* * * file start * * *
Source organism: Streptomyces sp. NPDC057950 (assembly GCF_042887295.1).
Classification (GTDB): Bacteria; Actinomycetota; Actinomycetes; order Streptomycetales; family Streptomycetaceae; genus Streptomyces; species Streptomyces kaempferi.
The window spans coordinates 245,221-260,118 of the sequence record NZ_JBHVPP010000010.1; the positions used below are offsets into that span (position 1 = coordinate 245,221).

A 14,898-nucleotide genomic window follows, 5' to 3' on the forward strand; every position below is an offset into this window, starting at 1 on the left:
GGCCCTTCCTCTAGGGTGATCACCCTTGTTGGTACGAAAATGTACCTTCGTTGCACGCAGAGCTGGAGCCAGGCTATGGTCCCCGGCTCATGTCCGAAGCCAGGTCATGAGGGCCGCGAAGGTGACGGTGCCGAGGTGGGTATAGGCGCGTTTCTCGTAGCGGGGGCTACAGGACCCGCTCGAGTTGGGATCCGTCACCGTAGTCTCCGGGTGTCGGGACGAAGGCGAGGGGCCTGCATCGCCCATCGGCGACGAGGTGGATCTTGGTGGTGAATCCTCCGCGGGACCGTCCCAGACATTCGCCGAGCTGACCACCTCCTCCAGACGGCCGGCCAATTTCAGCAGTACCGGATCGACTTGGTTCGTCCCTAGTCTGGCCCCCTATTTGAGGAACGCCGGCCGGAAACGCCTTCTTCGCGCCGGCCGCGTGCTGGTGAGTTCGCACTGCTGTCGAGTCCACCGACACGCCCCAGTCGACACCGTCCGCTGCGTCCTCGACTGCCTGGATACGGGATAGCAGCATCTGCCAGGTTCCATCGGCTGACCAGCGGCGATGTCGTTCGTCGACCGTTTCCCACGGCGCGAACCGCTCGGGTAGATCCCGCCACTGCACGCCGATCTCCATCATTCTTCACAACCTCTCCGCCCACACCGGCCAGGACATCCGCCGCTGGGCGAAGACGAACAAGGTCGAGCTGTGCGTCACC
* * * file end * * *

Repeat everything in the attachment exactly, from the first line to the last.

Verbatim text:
Source organism: Streptomyces sp. NPDC057950 (assembly GCF_042887295.1).
Classification (GTDB): Bacteria; Actinomycetota; Actinomycetes; order Streptomycetales; family Streptomycetaceae; genus Streptomyces; species Streptomyces kaempferi.
The window spans coordinates 245,221-260,118 of the sequence record NZ_JBHVPP010000010.1; the positions used below are offsets into that span (position 1 = coordinate 245,221).

A 14,898-nucleotide genomic window follows, 5' to 3' on the forward strand; every position below is an offset into this window, starting at 1 on the left:
GGCCCTTCCTCTAGGGTGATCACCCTTGTTGGTACGAAAATGTACCTTCGTTGCACGCAGAGCTGGAGCCAGGCTATGGTCCCCGGCTCATGTCCGAAGCCAGGTCATGAGGGCCGCGAAGGTGACGGTGCCGAGGTGGGTATAGGCGCGTTTCTCGTAGCGGGGGCTACAGGACCCGCTCGAGTTGGGATCCGTCACCGTAGTCTCCGGGTGTCGGGACGAAGGCGAGGGGCCTGCATCGCCCATCGGCGACGAGGTGGATCTTGGTGGTGAATCCTCCGCGGGACCGTCCCAGACATTCGCCGAGCTGACCACCTCCTCCAGACGGCCGGCCAATTTCAGCAGTACCGGATCGACTTGGTTCGTCCCTAGTCTGGCCCCCTATTTGAGGAACGCCGGCCGGAAACGCCTTCTTCGCGCCGGCCGCGTGCTGGTGAGTTCGCACTGCTGTCGAGTCCACCGACACGCCCCAGTCGACACCGTCCGCTGCGTCCTCGACTGCCTGGATACGGGATAGCAGCATCTGCCAGGTTCCATCGGCTGACCAGCGGCGATGTCGTTCGTCGACCGTTTCCCACGGCGCGAACCGCTCGGGTAGATCCCGCCACTGCACGCCGATCTCCATCATTCTTCACAACCTCTCCGCCCACACCGGCCAGGACATCCGCCGCTGGGCGAAGACGAACAAGGTCGAGCTGTGCGTCACC